True omniscience could foresee the reasons, the motives, the considerations, and the possible occasions that might and would exercise a testing influence upon that free will. But, since choice must involve ability to do otherwise, by what means would it be possible to predetermine the future choices of an individual when it was for him to decide between opposing influences, opposing alternatives, conflicting motives, and contrary reasons? How could there be any thing causative, initiative, or spontaneous in the activities and endowments of a free agent, if the procedures of those activities and endowments could be foreknown for ages with absolute certainty? In that event the human will would be robbed of its regal character.

Sin exists. God is in no way responsible for its existence. No being but a free being can do any thing worthy of reward or deserving of punishment. Without being tested, the human will can not show its loyalty or its disloyalty to truth and authority. Without assaults upon the will, it can not be tested. These assaults upon the will can not be made save through the reason, the understanding, and the sensibilities. But these assaults can never necessitate a surrender. Motives can never constrain a free will. A free will can not remain such and be coerced by necessity. It was designed to inchoate choice and action. If it can not inchoate a good or evil volition it is incapable of virtue. From these axioms it follows inevitably that the human will possesses the power, from its own freedom, to inchoate sin.

Do we need any other explanation of the long discussed mystery of the introduction of moral evil into the universe? Should it be inquired, how could a question so easy of solution have been the occasion of such voluminous discussions? The answer will readily be found in the uncalled-for adoption of the doctrines of predestination and universal prescience. When these are denied the introduction of moral evil becomes conceivable and easy of explanation; but it is inexplicable so long as they are embraced as fundamental truths.

Incarnation and atonement and redemption are momentous, transcendent realities. But their deep significance impressively declares the deadly nature of moral evil. But sin can only be in some purpose or act. No conviction is deeper seated in the human understanding than that moral evil had its origin in an intelligible act of freedom. Sin is transgression; and it can become a fact only through transgression. In its ultimate source it is not incomprehensible. It had its origin in a self-asserting independence of the Moral Governor of the universe, on the part of an accountable being. Moral evil must be possible to accountable creatures, and they must be deeply conscious of that possibility. Freedom is a principle that can not be explained by empirical antecedents. "It is not a projection from something behind, it is a beginning. It is a true origination in the spirit, and not an impulse from sense. In this capacity for free origination there is a condition for the libration between the happiness of gratified wants and the duty of secured worth," while "necessity," says Whedon, "is the impossibility of a different."

The will causes acts, but motives do not cause the will to cause acts. For the will itself assigns to a motive its amount of influence. It is the will alone that can set up purposes and designs before it. These purposes and designs do not exert a determining, controlling influence on the will. The will, being an unconditioned cause, produces its effects so freely that it might have produced other effects in their places. The effects, therefore, which are produced by a free will, are not necessary consequences, but they are free actions. While effects in nature are consequences, effects in liberty must be considered as acts. A natural cause can only produce phenomena identical and in constant repetition. But a cause, like the human will, can produce phenomena variant and in constant variety. A free will can produce results morally unlike the spirit who is the subject of that free will.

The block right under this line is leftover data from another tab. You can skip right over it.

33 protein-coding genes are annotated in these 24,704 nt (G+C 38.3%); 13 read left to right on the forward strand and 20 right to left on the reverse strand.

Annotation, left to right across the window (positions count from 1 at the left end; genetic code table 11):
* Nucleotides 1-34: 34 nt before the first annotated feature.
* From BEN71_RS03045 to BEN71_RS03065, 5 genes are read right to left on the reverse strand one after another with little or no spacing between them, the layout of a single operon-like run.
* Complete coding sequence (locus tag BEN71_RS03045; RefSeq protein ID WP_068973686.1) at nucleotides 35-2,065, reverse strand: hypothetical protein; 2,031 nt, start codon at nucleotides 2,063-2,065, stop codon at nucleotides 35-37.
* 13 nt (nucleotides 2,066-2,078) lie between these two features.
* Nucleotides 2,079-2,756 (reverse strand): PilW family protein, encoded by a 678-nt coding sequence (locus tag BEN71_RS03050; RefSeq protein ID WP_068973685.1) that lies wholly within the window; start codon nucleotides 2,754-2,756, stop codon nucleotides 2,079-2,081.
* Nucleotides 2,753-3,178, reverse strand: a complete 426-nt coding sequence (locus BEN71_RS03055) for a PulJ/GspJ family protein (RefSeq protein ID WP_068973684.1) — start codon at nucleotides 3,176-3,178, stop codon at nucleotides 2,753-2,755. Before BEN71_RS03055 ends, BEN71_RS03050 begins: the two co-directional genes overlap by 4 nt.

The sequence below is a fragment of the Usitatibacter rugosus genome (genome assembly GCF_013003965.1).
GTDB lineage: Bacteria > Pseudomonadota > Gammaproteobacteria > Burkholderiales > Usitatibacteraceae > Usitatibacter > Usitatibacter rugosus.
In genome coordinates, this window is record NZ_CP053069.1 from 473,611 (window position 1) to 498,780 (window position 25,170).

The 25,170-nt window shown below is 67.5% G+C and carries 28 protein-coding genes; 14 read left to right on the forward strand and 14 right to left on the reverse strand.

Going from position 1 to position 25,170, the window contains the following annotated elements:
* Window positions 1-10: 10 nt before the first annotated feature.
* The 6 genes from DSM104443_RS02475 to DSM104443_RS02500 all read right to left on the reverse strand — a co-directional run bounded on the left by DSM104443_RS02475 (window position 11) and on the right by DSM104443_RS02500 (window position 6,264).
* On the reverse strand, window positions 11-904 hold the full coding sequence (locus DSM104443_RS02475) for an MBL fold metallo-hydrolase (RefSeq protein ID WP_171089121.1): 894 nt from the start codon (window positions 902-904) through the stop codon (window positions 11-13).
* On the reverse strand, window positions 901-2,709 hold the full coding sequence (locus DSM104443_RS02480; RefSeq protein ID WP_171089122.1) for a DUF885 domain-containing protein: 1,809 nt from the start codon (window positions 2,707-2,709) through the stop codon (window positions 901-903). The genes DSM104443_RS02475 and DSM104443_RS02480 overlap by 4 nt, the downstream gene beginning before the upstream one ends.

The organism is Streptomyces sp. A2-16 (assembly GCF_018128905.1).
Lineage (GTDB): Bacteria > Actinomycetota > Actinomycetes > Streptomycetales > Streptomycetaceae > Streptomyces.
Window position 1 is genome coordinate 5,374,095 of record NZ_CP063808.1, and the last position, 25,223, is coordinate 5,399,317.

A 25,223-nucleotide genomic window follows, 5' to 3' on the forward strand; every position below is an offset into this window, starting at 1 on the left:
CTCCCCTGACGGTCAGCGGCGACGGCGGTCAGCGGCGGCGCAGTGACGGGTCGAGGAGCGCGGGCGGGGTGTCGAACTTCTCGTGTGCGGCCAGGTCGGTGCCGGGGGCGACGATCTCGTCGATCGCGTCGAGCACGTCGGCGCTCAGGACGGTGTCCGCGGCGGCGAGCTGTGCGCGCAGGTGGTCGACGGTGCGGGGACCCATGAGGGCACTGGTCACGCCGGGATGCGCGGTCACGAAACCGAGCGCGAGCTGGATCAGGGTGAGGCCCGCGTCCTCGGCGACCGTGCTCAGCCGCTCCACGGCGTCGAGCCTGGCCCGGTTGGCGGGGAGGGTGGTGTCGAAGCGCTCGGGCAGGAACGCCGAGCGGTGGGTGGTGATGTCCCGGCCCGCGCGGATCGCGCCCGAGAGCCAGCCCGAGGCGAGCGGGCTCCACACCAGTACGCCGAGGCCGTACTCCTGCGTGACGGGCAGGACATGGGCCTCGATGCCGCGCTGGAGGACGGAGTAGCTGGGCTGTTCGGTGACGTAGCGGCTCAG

Because moral evil is realized by arbitrariness, and arbitrariness is a violation of reason and prudence, its introduction into the universe has been pronounced by most of the world's great thinkers as inconceivable. "Moral evil," says Sir William Hamilton, "is inconceivable, for we can conceive only of the determined and the relative." But, nevertheless, moral evil exists, and it has its being only by or through arbitrariness and by usurpation, and in the full face of the exclusive claims of moral good. It is produced by the will acting under the law of liberty. It is produced when motives of various kinds are presented as occasions of the will's choice, and when the will accepts the wrong motive. Trial is indispensable to rewardability; and virtue must have difficulties, and vice attractions, in order to the possibility of trial. But virtue, per se, has nothing displeasing, and vice, per se, can have no attractions. In order to a trial, then, virtue may either be made to appear to have displeasing qualities or results, or vice may be clothed with apparent though unreal attractions: things may be made to appear more or less desirable, more or less promotive of happiness or harm, than they really are.

The mind that is subjected to trial must be put to making moral choices under testing conditions. The affections, the conscience, must be subjected to a strain, a real and decisive ordeal. Under just what conditions this ordeal shall be met and passedwhether light shall measurably be withheld from the understanding, or a tempter shall blind the intellect or fascinate the sensibilitieswe need not seek to determine. But the ordeal, whatever it be, must be scrupulously graduated to the power of endurance possessed by the individual will. It must be severe enough to furnish an arena for the display of loyalty, and to constitute a real, a decisive trial; but, on the other hand, it must not be so severe as to destroy free agency. All this being undeniable, we unhesi- tatingly reject from our philosophy the dogma that "moral evil is the inscrutable mystery of the world, and must ever remain an impenetrable problem."

Kant could not conceive of freedom, and pronounced it inconceivable, because he attempted to explain it upon natural principles, whereas it can be explained only by going beyond the merely natural and connecting the natural with the supernatural. Others have failed in the same thing, simply because they made unsuccessful attempts to define a pure simple idea. Freedom is a simple idea, and it is difficult to define any ideas save those that are complex.